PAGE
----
TCR/SCOTT BESTUL
Pictured above is the site of Rushford’s new canoe launch, just east of the Hwy. 43 bridge crossing the Root River. Brush and trees have been cleared out this fall, but work at the launch is done for the year. The project will resume next spring.
TCR/SCOTT BESTUL Pictured above is the site of Rushford’s new canoe launch, just east of the Hwy. 43 bridge crossing the Root River. Brush and trees have been cleared out this fall, but work at the launch is done for the year. The project will resume next spring.
If you’ve noticed some industrial-grade landscaping on the east side of the Hwy 43 bridge crossing the Root River, you’re not imagining things. The cleared area—which extends from south of the levee to the river bank— is the site of Rushford’s new canoe launch.

Though Public Works Director Roger Knutson and his crew began work on the site this fall, the project has actually been in the works since 2014, according to Rushford City Clerk Kathy Zacher.

“The city started discussions then about building a new canoe launch just east of the Hwy. 43 bridge, Zacher said. “Many people thought the current canoe launch was too distant from downtown.”

Rushford’s current launch is located further upriver and, in addition to being difficult to locate, doesn’t offer easy access to downtown businesses and amenities.

While city officials liked the idea of a new launch site, they consulted with the Minnesota Department of Natural Resources (DNR) before taking action, according to Zacher.

“The DNR felt this was a good place to relocate the launch and discussed the idea of turning the existing launch into a fishing site. The City contracted with Barr Engineering to do a preliminary study and to start getting input from other government agencies that would need to give approval. The plan would include building a road up and over the levee system and would include displacing some of the holding area for the levee ponding area and would need Corps of Engineer approval with hydraulic modeling, etc.

“The DNR needed to give approval as we would be working within state waterways. They’d also be able to provide some assistance with amenities for the area. We also needed to do a wetland delineation study for the area. Barr Engineering started these plans and conducted some of these studies; they were the firm working on the levee mitigation project and this area was linked to that. Bolton-Menk Engineering is now the primary City engineering firm and has taken over the rest of the planning.”

Once the new launch was approved, it was just a matter of getting some free time for the Public Works crew to start work. “It’s kind of been on hold, since we have to work around our day-to-day operations before tackling a project like this,” Knutson said. “We finally we got a window of opportunity this year, between fall and winter.”

Knutson said his five-man crew examined the site and the plans before setting to work. “The engineers had already staked the road and the outlines of the launch site,” he said. “So we had to decide which trees needed to be removed; there were a lot of box elders that were in bad shape and needed to come out, but we wanted to leave enough trees that it still looked nice. We ended up taking out about 50 trees, piling them up and burning the piles. Then we came in with a bulldozer and removed the stumps. We’re pretty much done down there for this year and will hopefully finish up next spring.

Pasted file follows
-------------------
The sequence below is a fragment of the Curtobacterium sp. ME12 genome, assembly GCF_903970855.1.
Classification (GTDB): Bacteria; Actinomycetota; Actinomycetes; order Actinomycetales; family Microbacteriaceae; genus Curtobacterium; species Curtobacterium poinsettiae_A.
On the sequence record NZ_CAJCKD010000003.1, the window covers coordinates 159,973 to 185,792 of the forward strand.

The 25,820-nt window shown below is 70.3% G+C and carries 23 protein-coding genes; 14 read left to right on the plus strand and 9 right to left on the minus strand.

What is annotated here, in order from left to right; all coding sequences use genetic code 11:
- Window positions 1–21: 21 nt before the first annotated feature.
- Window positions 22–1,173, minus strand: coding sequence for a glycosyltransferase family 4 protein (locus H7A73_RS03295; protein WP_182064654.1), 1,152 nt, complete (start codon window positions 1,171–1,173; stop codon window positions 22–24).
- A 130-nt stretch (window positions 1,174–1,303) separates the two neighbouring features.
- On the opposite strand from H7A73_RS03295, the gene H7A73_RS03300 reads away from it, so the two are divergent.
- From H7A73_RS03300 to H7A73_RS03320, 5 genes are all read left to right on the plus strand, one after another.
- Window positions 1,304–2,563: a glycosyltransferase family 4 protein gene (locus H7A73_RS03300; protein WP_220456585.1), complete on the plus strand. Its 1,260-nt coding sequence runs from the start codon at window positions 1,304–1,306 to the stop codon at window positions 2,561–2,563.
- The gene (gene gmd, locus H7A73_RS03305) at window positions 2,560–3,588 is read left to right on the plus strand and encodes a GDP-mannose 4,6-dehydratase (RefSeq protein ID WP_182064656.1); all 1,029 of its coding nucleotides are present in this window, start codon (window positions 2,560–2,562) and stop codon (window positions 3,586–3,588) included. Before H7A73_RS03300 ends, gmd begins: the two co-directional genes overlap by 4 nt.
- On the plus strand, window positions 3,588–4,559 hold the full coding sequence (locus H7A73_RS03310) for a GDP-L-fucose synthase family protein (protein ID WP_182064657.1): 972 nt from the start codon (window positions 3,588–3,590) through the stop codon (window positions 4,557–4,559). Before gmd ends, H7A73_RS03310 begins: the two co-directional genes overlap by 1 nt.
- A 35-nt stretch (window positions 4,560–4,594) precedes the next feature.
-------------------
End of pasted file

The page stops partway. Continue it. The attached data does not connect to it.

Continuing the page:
Currently, members of the “Sentence To Serve” crew—comprised of persons serving time in county/state correctional facilities—are removing additional trees and brush from the general launch area. Knutson said this work will further clean up the site and give it even more eye appeal.

The projected cost of the launch is $22,000, according Zacher. Much of that expense will be covered by a State Park Grant that the city was awarded in the spring of 2016. “The grant is through the Dept. of Transportation and DNR and requires the County Engineer to review the plans and oversee the project,” Zacher said. “This transportation aid (up to $99,200.00) covers only the roadway which means the City must pay for the launch and parking lot construction.”

Knutson said the actual “look” of the launch might take a season or two to figure out. “That area can get some high water, so we’re not sure if it’s best to pave it or have gravel or something softer for the actual launch itself,” he said. “We’re talking to people about this, but it might be a matter of just seeing how the water behaves there. The actual parking lot will be gravel and pretty low-maintenance. We’ll have to mow the area in summer and just do general upkeep.”

While the launch might result in a little extra work for his crew, Knutson is excited about the project. “I’m all for it,” he said. “I think it will be a much more visible and accessible launch, and it could be a real benefit for the city.”